Marine microbes shape the chemical composition of the Earths oceans and atmosphere, yet we know essentially nothing about them. Now, thanks to major grants from the Gordon and Betty Moore Foundation, MIT researchers aim to learn dramatically more about some of the most important organisms on the globe.
Professors Penny Chisholm and Ed DeLong are among the four Moore Foundation Investigators in Marine Science selected nationally. Each inaugural investigator will receive almost $5.5 million over the next five years through the foundations new marine microbiology initiative, which was established to "generate new knowledge regarding the composition, function and ecological role of microbial communities in the worlds oceans," according to foundation literature.
President Charles M. Vest applauded the Moore Foundation for its decision to make this major commitment to understanding the genetic inventory of microbial ecosystems in the ocean and the role they play in critical planetary processes. "The Marine Microbiology initiative will generate important new knowledge for the future of our planet and will establish the Gordon and Betty Moore Foundation as a leader in funding scientific research in this emerging field," said Vest.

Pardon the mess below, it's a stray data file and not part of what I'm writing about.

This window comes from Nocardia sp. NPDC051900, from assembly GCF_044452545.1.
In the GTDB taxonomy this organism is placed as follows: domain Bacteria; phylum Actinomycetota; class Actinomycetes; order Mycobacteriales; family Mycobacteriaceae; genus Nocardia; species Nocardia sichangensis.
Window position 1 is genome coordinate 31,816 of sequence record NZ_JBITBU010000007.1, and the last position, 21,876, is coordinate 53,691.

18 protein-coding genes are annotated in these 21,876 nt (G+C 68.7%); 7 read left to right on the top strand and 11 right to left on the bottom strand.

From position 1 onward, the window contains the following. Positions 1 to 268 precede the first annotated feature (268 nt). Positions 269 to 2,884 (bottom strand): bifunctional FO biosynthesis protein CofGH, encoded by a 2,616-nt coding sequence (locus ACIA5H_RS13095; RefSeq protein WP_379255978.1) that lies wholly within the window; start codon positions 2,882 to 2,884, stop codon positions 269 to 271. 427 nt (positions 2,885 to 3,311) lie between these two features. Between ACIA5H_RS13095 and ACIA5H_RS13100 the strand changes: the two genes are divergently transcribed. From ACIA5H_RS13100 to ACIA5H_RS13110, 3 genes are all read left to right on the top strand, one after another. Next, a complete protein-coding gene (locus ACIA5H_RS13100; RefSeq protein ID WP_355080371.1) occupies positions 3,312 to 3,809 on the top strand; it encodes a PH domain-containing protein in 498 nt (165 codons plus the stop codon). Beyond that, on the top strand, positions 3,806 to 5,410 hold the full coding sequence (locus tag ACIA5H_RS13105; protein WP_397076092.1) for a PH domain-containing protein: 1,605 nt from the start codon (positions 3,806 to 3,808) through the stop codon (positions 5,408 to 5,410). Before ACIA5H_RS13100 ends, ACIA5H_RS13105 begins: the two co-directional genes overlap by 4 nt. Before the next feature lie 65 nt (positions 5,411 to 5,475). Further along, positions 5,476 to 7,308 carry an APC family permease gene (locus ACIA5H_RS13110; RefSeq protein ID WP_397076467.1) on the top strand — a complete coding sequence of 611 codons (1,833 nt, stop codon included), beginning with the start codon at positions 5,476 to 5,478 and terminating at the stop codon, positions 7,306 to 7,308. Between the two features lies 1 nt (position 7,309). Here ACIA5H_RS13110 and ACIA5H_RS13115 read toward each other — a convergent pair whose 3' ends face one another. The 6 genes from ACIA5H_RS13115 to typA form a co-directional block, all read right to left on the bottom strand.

Elizabeth A. Thomson | MIT News Office
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Researchers from the Institute for Quantum Computing (IQC) at the University of Waterloo led the development of a new extensible wiring technique capable of controlling superconducting quantum bits, representing a significant step towards to the realization of a scalable quantum computer.
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In a paper in Scientific Reports, a research team at Worcester Polytechnic Institute describes a novel light-activated phenomenon that could become the basis for applications as diverse as microscopic robotic grippers and more efficient solar cells.
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By forcefully embedding two silicon atoms in a diamond matrix, Sandia researchers have demonstrated for the first time on a single chip all the components needed to create a quantum bridge to link quantum computers together.
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